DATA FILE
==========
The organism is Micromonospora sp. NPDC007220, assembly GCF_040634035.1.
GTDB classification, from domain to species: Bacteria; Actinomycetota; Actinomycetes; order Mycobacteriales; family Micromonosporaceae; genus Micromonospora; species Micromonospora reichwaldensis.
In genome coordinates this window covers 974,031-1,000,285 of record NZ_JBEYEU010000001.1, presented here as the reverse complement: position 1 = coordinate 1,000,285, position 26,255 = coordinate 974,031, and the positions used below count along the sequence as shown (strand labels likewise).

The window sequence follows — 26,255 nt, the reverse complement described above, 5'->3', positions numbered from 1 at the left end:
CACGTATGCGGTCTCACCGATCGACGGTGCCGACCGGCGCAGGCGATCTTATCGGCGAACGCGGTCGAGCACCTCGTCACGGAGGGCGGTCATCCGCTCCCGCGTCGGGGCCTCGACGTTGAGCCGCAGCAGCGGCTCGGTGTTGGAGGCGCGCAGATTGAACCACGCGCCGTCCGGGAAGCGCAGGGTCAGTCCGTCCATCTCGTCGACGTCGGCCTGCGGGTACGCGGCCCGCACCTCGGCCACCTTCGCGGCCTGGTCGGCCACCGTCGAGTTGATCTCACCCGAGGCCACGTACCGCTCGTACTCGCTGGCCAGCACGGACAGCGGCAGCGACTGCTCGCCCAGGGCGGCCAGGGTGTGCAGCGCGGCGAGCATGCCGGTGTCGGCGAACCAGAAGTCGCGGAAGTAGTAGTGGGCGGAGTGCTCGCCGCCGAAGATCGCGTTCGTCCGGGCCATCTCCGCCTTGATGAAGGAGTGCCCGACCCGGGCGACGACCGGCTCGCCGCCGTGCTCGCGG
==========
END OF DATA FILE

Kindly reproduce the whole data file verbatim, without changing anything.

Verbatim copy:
The organism is Micromonospora sp. NPDC007220, assembly GCF_040634035.1.
GTDB classification, from domain to species: Bacteria; Actinomycetota; Actinomycetes; order Mycobacteriales; family Micromonosporaceae; genus Micromonospora; species Micromonospora reichwaldensis.
In genome coordinates this window covers 974,031-1,000,285 of record NZ_JBEYEU010000001.1, presented here as the reverse complement: position 1 = coordinate 1,000,285, position 26,255 = coordinate 974,031, and the positions used below count along the sequence as shown (strand labels likewise).

The window sequence follows — 26,255 nt, the reverse complement described above, 5'->3', positions numbered from 1 at the left end:
CACGTATGCGGTCTCACCGATCGACGGTGCCGACCGGCGCAGGCGATCTTATCGGCGAACGCGGTCGAGCACCTCGTCACGGAGGGCGGTCATCCGCTCCCGCGTCGGGGCCTCGACGTTGAGCCGCAGCAGCGGCTCGGTGTTGGAGGCGCGCAGATTGAACCACGCGCCGTCCGGGAAGCGCAGGGTCAGTCCGTCCATCTCGTCGACGTCGGCCTGCGGGTACGCGGCCCGCACCTCGGCCACCTTCGCGGCCTGGTCGGCCACCGTCGAGTTGATCTCACCCGAGGCCACGTACCGCTCGTACTCGCTGGCCAGCACGGACAGCGGCAGCGACTGCTCGCCCAGGGCGGCCAGGGTGTGCAGCGCGGCGAGCATGCCGGTGTCGGCGAACCAGAAGTCGCGGAAGTAGTAGTGGGCGGAGTGCTCGCCGCCGAAGATCGCGTTCGTCCGGGCCATCTCCGCCTTGATGAAGGAGTGCCCGACCCGGGCGACGACCGGCTCGCCGCCGTGCTCGCGG